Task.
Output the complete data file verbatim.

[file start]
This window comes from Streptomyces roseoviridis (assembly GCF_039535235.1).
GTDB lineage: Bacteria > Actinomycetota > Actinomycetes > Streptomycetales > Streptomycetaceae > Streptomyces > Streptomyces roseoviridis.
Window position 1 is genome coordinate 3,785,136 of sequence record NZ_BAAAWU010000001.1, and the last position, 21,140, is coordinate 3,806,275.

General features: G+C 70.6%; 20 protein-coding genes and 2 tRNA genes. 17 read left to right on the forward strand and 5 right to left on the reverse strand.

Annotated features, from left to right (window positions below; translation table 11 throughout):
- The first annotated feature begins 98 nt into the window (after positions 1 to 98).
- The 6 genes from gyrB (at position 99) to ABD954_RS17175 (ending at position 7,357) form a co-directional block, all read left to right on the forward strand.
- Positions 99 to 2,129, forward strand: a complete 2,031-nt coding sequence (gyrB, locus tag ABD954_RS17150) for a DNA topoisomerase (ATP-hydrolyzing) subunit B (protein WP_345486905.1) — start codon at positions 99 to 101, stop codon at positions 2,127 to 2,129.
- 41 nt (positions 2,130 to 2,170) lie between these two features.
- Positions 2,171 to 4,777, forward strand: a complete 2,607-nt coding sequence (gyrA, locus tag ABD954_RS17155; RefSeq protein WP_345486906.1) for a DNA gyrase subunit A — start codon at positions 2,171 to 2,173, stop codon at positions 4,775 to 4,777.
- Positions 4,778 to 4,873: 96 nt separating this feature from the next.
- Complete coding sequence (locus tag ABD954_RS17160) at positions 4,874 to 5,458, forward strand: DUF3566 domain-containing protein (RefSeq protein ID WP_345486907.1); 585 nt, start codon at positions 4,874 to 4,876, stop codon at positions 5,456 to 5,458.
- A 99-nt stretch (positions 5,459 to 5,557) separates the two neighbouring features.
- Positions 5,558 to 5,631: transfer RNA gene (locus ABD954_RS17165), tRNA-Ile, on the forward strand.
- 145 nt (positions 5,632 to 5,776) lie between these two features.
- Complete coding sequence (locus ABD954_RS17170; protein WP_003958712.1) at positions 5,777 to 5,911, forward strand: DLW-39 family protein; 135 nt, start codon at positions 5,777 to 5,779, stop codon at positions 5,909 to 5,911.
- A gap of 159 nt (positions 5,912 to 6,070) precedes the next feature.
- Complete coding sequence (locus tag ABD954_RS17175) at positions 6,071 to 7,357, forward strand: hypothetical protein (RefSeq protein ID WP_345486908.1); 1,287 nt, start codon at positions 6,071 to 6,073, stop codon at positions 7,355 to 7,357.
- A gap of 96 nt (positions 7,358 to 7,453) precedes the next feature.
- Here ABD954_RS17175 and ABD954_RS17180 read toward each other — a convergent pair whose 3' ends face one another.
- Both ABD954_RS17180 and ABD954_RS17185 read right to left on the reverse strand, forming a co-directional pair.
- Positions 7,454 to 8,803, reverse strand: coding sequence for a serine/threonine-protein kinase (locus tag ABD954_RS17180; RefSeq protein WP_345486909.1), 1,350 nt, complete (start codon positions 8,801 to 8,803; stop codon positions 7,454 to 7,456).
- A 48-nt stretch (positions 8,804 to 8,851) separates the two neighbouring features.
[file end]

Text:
This window comes from Streptomyces roseoviridis (assembly GCF_039535235.1).
GTDB lineage: Bacteria > Actinomycetota > Actinomycetes > Streptomycetales > Streptomycetaceae > Streptomyces > Streptomyces roseoviridis.
Window position 1 is genome coordinate 3,785,136 of sequence record NZ_BAAAWU010000001.1, and the last position, 21,140, is coordinate 3,806,275.

General features: G+C 70.6%; 20 protein-coding genes and 2 tRNA genes. 17 read left to right on the forward strand and 5 right to left on the reverse strand.

Annotated features, from left to right (window positions below; translation table 11 throughout):
- The first annotated feature begins 98 nt into the window (after positions 1 to 98).
- The 6 genes from gyrB (at position 99) to ABD954_RS17175 (ending at position 7,357) form a co-directional block, all read left to right on the forward strand.
- Positions 99 to 2,129, forward strand: a complete 2,031-nt coding sequence (gyrB, locus tag ABD954_RS17150) for a DNA topoisomerase (ATP-hydrolyzing) subunit B (protein WP_345486905.1) — start codon at positions 99 to 101, stop codon at positions 2,127 to 2,129.
- 41 nt (positions 2,130 to 2,170) lie between these two features.
- Positions 2,171 to 4,777, forward strand: a complete 2,607-nt coding sequence (gyrA, locus tag ABD954_RS17155; RefSeq protein WP_345486906.1) for a DNA gyrase subunit A — start codon at positions 2,171 to 2,173, stop codon at positions 4,775 to 4,777.
- Positions 4,778 to 4,873: 96 nt separating this feature from the next.
- Complete coding sequence (locus tag ABD954_RS17160) at positions 4,874 to 5,458, forward strand: DUF3566 domain-containing protein (RefSeq protein ID WP_345486907.1); 585 nt, start codon at positions 4,874 to 4,876, stop codon at positions 5,456 to 5,458.
- A 99-nt stretch (positions 5,459 to 5,557) separates the two neighbouring features.
- Positions 5,558 to 5,631: transfer RNA gene (locus ABD954_RS17165), tRNA-Ile, on the forward strand.
- 145 nt (positions 5,632 to 5,776) lie between these two features.
- Complete coding sequence (locus ABD954_RS17170; protein WP_003958712.1) at positions 5,777 to 5,911, forward strand: DLW-39 family protein; 135 nt, start codon at positions 5,777 to 5,779, stop codon at positions 5,909 to 5,911.
- A gap of 159 nt (positions 5,912 to 6,070) precedes the next feature.
- Complete coding sequence (locus tag ABD954_RS17175) at positions 6,071 to 7,357, forward strand: hypothetical protein (RefSeq protein ID WP_345486908.1); 1,287 nt, start codon at positions 6,071 to 6,073, stop codon at positions 7,355 to 7,357.
- A gap of 96 nt (positions 7,358 to 7,453) precedes the next feature.
- Here ABD954_RS17175 and ABD954_RS17180 read toward each other — a convergent pair whose 3' ends face one another.
- Both ABD954_RS17180 and ABD954_RS17185 read right to left on the reverse strand, forming a co-directional pair.
- Positions 7,454 to 8,803, reverse strand: coding sequence for a serine/threonine-protein kinase (locus tag ABD954_RS17180; RefSeq protein WP_345486909.1), 1,350 nt, complete (start codon positions 8,801 to 8,803; stop codon positions 7,454 to 7,456).
- A 48-nt stretch (positions 8,804 to 8,851) separates the two neighbouring features.